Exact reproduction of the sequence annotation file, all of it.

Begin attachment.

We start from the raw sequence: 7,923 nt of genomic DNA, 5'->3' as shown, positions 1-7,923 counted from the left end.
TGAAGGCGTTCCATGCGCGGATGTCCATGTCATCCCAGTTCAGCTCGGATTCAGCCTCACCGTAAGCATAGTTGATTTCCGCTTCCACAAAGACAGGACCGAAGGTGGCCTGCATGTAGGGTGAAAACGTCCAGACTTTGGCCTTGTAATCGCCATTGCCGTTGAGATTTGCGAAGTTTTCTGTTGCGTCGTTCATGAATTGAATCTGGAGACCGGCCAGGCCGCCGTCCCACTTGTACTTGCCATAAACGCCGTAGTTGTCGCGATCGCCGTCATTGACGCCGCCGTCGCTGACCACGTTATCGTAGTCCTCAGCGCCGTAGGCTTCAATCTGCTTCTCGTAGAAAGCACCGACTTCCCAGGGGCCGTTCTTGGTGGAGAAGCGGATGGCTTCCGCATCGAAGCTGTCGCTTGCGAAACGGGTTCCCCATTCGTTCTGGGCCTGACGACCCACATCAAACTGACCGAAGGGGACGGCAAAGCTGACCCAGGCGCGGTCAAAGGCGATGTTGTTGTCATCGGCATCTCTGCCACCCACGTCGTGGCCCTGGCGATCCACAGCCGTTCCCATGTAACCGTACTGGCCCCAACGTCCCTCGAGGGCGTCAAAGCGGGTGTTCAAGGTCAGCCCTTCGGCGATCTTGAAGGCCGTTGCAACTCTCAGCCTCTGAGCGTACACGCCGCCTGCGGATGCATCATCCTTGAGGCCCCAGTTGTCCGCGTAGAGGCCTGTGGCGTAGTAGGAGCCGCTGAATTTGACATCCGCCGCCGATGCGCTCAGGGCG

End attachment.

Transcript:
We start from the raw sequence: 7,923 nt of genomic DNA, 5'->3' as shown, positions 1-7,923 counted from the left end.
TGAAGGCGTTCCATGCGCGGATGTCCATGTCATCCCAGTTCAGCTCGGATTCAGCCTCACCGTAAGCATAGTTGATTTCCGCTTCCACAAAGACAGGACCGAAGGTGGCCTGCATGTAGGGTGAAAACGTCCAGACTTTGGCCTTGTAATCGCCATTGCCGTTGAGATTTGCGAAGTTTTCTGTTGCGTCGTTCATGAATTGAATCTGGAGACCGGCCAGGCCGCCGTCCCACTTGTACTTGCCATAAACGCCGTAGTTGTCGCGATCGCCGTCATTGACGCCGCCGTCGCTGACCACGTTATCGTAGTCCTCAGCGCCGTAGGCTTCAATCTGCTTCTCGTAGAAAGCACCGACTTCCCAGGGGCCGTTCTTGGTGGAGAAGCGGATGGCTTCCGCATCGAAGCTGTCGCTTGCGAAACGGGTTCCCCATTCGTTCTGGGCCTGACGACCCACATCAAACTGACCGAAGGGGACGGCAAAGCTGACCCAGGCGCGGTCAAAGGCGATGTTGTTGTCATCGGCATCTCTGCCACCCACGTCGTGGCCCTGGCGATCCACAGCCGTTCCCATGTAACCGTACTGGCCCCAACGTCCCTCGAGGGCGTCAAAGCGGGTGTTCAAGGTCAGCCCTTCGGCGATCTTGAAGGCCGTTGCAACTCTCAGCCTCTGAGCGTACACGCCGCCTGCGGATGCATCATCCTTGAGGCCCCAGTTGTCCGCGTAGAGGCCTGTGGCGTAGTAGGAGCCGCTGAATTTGACATCCGCCGCCGATGCGCTCAGGGCG